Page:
"class":"org.apache.solr.ltr.feature.SolrFeature",
   "params":{  
      "q":"{!func}recip( ms(NOW,ds_node$changed), 3.16e-11, 1, 1)"
   },
   "store":"_DEFAULT_"
},
{  
   "name":"metatagScore",
   "class":"org.apache.solr.ltr.feature.SolrFeature",
   "params":{  
      "q":"{!edismax qf=tm_metatag_description qf=tm_metatag_keywords qf=tm_metatag_title}${query}"
   },
   "store":"_DEFAULT_"
}

Using the RankLib library (https://sourceforge.net/p/lemur/wiki/RankLib/), we can train our model and import it into Apache Solr. There are a couple of different models that you can pick to train - for example Linear or Lambdamart - and you can further refine the model to include the number of trees and metrics to optimize for.
You can find more details at https://lucene.apache.org/solr/guide/7_4/learning-to-rank.html
 

Applying our model

We can, using the rq parameter, apply our newly trained model and re-rank the first 100 results according to the model.

rq={!ltr+efi.query=ereloonsupplement+model=lambdamart-NDCG@10-100-2019-02-11-12:24+reRankDocs=100}

If we look at the actual result, it shows us that the search results that we’ve marked as relevant are suddenly surfacing to the top. Our model assessed each property that we defined and it learned from the feedback! Hurray!
 

Search results 2


We can also compare all the different models. If we just look at the top-5 documents, the combined F-Score of our best performing model is 0.47 (vs 0.35), with a precision of 0.36 (vs 0.28) and a recall of 0.89 (vs 0.61) This is a lot better, as 90% of our relevant documents appear in the top 5 of all search queries. The precision tells us that from the top-5 documents, 36% has been selected as relevant. This is a bit skewed, though, as for some results we only have one highlighted result.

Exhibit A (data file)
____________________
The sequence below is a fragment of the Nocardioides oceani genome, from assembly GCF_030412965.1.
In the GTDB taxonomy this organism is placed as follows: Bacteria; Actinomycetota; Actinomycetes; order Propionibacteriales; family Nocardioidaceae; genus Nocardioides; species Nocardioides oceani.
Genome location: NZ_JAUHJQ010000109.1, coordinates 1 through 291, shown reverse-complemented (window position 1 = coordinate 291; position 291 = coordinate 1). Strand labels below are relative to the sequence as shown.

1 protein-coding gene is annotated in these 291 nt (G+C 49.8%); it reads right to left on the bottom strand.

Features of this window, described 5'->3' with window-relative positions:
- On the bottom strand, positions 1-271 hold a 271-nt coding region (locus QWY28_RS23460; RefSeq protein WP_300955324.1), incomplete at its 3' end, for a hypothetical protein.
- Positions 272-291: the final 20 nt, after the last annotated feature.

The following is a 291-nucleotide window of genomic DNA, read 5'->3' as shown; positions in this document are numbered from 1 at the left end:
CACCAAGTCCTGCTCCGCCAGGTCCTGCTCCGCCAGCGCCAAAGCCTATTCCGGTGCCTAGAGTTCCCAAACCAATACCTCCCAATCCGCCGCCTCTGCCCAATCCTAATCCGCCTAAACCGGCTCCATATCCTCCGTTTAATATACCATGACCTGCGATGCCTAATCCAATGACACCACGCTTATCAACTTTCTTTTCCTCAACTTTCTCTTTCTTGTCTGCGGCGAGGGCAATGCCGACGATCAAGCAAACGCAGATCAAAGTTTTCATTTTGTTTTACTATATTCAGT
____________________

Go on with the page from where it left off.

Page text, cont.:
So, to fully compare, I did the calculations it for the first result. With our original model we only see 46% of our desired results pop up as the first result. With our best-performing model, we improve this score to 79%!

Obviously we still have some work to do to turn 79% up to 100%, but I would like to stress that this result was achieved without changing a single thing to the client’s content. The remaining few cases are missing keywords in the meta tags of Dutch words that somehow are not processed correctly in Solr.
 

Solr


Of course we wouldn’t be Dropsolid if we hadn’t integrated this back into Drupal! Are you looking to give back to the community and needing a hand to optimize your search? Give us the opportunity to contribute this back for you - you won’t regret it.
 

Drupal Solr

In brief

We compiled a learning dataset, we trained our model and uploaded the result to Apache Solr. Next, we used this model during our queries to re-rank the last 100 results based on the trained model. It is still important to have a good data model, which means getting all the basics on Search covered first.